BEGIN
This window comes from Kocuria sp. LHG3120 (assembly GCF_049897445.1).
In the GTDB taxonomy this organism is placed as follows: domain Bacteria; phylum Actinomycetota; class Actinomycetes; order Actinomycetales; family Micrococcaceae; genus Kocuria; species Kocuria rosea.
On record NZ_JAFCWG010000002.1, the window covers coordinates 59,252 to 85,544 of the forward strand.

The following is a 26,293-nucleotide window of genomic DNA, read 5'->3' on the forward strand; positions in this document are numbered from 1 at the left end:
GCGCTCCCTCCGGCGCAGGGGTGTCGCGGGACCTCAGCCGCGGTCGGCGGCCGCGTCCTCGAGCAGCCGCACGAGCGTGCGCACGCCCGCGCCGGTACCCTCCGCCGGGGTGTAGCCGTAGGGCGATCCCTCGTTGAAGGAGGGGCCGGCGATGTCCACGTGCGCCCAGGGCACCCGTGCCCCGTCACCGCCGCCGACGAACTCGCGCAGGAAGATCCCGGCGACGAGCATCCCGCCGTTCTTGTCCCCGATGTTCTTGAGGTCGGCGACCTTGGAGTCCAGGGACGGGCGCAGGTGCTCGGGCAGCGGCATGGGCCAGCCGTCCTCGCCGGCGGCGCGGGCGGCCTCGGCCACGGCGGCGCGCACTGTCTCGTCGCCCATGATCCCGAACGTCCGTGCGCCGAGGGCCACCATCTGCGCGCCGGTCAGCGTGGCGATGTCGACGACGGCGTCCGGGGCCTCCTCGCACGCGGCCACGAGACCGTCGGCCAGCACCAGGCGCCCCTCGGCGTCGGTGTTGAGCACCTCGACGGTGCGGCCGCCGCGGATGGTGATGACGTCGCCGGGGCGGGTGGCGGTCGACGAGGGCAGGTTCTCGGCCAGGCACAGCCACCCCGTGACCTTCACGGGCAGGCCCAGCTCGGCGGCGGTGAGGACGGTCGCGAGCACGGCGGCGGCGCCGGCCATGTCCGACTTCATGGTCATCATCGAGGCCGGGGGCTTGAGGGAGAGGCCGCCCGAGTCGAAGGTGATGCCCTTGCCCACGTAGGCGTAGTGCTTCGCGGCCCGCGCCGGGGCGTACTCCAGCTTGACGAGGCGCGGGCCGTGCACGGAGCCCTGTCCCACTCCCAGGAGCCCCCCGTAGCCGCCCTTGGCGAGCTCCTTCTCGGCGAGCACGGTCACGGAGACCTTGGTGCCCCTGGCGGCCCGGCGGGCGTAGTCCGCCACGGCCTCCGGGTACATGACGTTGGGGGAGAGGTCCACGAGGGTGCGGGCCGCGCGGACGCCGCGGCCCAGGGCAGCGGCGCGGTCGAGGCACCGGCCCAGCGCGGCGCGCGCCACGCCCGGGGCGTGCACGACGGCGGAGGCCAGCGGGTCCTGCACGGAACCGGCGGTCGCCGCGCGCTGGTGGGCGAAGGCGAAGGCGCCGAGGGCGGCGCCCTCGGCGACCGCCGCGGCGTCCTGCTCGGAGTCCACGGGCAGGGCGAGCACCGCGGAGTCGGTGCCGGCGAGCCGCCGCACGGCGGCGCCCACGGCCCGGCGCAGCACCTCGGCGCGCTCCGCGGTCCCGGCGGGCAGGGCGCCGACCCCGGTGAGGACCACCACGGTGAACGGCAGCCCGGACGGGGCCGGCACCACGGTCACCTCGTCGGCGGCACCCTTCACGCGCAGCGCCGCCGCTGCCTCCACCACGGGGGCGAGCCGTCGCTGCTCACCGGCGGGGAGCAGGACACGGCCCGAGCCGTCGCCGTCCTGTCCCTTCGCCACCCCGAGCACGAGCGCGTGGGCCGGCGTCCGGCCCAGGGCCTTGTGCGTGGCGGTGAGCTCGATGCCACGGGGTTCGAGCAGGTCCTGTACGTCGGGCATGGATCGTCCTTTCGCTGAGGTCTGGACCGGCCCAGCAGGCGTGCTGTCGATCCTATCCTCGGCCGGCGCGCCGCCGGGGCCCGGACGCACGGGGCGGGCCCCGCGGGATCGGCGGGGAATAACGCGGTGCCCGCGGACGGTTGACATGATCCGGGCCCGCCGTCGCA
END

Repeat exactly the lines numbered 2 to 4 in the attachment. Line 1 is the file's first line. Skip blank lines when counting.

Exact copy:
In the GTDB taxonomy this organism is placed as follows: domain Bacteria; phylum Actinomycetota; class Actinomycetes; order Actinomycetales; family Micrococcaceae; genus Kocuria; species Kocuria rosea.
On record NZ_JAFCWG010000002.1, the window covers coordinates 59,252 to 85,544 of the forward strand.

The following is a 26,293-nucleotide window of genomic DNA, read 5'->3' on the forward strand; positions in this document are numbered from 1 at the left end: